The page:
Franchisors: What They Are and How to Become One

You’ve been running a successful business for years now. The growth has been great, but maybe you’ve just hit a wall and it seems like you can’t quite scale the way you used to. You’ve been looking for new ways to expand, and you ran across the idea of being a franchisor. But how does that work, exactly?

We’ll cover what a franchisor is, how you can become one, and some of the advantages that come with this path.

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  • Franchise Glossary

    Acknowledgement of Receipt: A document signed by a prospective franchisee confirming they have received the Franchise Disclosure Document.

    Advertising Fee: A fee paid by the franchisee for marketing and advertising efforts managed by the franchisor.

    Area Developer: An individual or entity that obtains the rights to open multiple franchises in a specific area.

    Area Franchise: A franchise agreement granting the right to operate in a particular geographic area.

    Area Representative: A person or entity appointed to manage and support franchises within a specified area.

    Broker: A professional who assists in buying and selling franchises, acting as an intermediary between franchisees and franchisors.

    Business Format Franchising: A type of franchising where the franchisee not only sells the franchisor’s products or services but also follows the franchisor’s business model.

    Business Plan: A detailed plan outlining how a franchise will be developed, including financial projections and marketing strategies.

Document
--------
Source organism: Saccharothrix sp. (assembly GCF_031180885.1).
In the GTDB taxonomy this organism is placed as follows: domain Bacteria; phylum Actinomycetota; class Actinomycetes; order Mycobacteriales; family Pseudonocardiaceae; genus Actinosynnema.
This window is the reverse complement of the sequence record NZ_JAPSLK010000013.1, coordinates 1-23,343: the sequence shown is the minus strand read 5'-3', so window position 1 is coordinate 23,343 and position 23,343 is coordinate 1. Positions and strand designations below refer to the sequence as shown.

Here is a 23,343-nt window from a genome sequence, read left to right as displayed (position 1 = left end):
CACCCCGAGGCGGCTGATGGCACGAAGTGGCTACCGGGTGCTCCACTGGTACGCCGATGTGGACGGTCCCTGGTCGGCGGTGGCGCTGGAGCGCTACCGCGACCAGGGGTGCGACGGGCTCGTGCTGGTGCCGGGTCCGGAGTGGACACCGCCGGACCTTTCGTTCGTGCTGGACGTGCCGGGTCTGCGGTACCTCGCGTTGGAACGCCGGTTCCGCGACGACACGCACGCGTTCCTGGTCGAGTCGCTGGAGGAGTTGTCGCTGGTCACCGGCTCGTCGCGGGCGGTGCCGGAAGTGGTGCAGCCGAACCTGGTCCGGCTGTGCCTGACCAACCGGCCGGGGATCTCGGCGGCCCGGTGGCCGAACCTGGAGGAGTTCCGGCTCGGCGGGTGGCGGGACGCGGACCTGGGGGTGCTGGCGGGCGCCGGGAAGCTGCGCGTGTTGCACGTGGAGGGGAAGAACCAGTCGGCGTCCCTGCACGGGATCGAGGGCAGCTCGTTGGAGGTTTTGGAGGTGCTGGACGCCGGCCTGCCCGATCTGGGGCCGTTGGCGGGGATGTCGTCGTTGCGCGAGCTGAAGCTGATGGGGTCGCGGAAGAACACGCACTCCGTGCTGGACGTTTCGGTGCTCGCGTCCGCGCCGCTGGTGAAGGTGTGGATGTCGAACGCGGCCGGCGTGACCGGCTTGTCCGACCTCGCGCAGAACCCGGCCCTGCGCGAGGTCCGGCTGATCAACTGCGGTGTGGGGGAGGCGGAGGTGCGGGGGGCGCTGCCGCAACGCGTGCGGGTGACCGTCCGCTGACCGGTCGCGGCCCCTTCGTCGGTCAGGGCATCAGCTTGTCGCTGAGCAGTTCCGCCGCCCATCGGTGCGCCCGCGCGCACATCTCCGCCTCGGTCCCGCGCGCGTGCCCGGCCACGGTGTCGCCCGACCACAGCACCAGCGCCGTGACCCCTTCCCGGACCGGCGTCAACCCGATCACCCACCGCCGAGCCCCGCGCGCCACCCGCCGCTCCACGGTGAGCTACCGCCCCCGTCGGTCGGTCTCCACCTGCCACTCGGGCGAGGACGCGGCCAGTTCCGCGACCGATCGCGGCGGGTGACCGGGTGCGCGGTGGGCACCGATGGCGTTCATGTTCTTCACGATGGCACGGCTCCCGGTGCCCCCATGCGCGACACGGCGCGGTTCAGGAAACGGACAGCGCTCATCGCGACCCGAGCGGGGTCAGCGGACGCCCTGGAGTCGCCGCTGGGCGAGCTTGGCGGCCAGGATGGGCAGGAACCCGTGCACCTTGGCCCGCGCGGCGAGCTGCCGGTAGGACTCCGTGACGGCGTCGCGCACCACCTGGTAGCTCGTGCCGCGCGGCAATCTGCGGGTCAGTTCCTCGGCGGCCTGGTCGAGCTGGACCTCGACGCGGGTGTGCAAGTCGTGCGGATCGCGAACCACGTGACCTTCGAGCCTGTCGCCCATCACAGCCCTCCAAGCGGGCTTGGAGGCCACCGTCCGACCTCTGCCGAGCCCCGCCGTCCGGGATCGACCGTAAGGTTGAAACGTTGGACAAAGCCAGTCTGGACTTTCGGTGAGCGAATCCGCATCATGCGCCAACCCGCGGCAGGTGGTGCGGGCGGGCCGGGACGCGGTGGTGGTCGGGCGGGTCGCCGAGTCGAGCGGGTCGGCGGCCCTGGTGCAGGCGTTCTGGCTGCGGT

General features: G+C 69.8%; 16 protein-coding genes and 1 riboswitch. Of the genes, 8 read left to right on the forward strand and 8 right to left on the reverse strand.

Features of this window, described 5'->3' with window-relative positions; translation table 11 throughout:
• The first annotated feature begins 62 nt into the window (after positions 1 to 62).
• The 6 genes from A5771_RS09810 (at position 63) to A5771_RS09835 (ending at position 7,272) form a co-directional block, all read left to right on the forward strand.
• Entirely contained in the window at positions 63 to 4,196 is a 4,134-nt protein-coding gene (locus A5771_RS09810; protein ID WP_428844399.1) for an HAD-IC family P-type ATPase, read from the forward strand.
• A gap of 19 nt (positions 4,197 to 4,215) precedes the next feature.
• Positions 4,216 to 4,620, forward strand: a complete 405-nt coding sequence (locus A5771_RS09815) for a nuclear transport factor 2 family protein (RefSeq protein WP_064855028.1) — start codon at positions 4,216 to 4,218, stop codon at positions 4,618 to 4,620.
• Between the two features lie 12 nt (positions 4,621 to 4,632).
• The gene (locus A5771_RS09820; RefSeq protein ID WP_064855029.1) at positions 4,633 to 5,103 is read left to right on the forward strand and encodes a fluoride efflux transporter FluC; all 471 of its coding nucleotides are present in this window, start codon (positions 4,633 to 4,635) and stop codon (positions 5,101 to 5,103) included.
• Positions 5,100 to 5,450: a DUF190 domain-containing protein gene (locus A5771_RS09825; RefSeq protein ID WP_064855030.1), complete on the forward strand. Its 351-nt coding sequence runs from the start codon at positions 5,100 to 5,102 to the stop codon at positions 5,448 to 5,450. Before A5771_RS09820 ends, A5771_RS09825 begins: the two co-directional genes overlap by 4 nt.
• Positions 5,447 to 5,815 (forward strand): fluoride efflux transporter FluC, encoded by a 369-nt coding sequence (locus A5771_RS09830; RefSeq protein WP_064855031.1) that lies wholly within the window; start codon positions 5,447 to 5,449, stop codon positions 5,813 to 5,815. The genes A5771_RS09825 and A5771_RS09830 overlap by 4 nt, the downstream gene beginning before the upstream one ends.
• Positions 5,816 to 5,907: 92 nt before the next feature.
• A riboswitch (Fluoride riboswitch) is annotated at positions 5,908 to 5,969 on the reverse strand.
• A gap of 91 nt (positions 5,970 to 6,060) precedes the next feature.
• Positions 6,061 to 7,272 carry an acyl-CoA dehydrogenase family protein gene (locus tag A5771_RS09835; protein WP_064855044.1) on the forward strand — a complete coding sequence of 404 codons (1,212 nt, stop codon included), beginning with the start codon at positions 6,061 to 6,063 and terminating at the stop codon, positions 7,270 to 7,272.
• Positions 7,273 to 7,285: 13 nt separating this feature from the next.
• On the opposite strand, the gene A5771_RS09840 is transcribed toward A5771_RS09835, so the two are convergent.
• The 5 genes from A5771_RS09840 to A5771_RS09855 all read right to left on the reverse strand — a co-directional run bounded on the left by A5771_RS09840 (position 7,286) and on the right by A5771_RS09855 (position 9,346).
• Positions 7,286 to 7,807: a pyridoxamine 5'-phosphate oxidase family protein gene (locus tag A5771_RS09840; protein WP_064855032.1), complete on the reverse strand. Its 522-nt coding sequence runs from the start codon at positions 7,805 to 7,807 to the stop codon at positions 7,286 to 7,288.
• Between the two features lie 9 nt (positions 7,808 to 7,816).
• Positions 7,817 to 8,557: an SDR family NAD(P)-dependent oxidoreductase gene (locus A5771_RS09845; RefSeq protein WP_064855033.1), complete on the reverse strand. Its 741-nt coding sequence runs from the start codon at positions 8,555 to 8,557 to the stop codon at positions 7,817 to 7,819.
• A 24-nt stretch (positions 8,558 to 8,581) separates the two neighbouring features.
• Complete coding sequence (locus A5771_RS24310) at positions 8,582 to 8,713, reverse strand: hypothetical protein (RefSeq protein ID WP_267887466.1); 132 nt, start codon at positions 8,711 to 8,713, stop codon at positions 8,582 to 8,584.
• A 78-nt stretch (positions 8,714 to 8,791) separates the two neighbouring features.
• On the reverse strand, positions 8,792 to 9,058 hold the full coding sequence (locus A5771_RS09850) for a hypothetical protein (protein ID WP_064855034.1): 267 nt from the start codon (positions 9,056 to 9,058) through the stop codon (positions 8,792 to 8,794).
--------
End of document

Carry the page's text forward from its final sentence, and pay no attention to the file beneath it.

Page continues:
Copyright: Legal protection for original works of authorship, ensuring exclusive rights to reproduce, distribute, and perform the work.

    Disclosure Document: A document provided by the franchisor to potential franchisees detailing key information about the franchise.

    Encroachment: When a new franchise or company-owned store is established too close to an existing franchise, potentially impacting its sales.

    Exclusive Territory: An area where the franchisor agrees not to open another franchise or operate competing units.

    Feasibility Study: An analysis conducted to assess the viability and potential success of a proposed franchise location or concept.

    Field Representative: An employee of the franchisor who provides operational support and guidance to franchisees.

    Footprint: The physical space required for a franchise, including size and layout specifications.

    Franchise: A system where a franchisor licenses its trade name, business model, and rights to sell its branded products or services to a franchisee.

    Franchise Agreement: A legal contract between a franchisor and franchisee outlining the terms of the franchise relationship.

    Franchise Attorney: A lawyer specializing in franchise law, often assisting in creating franchise agreements and resolving disputes.

    Franchise Board: A group of individuals, typically within a franchisor’s organization, responsible for making key decisions about franchise operations.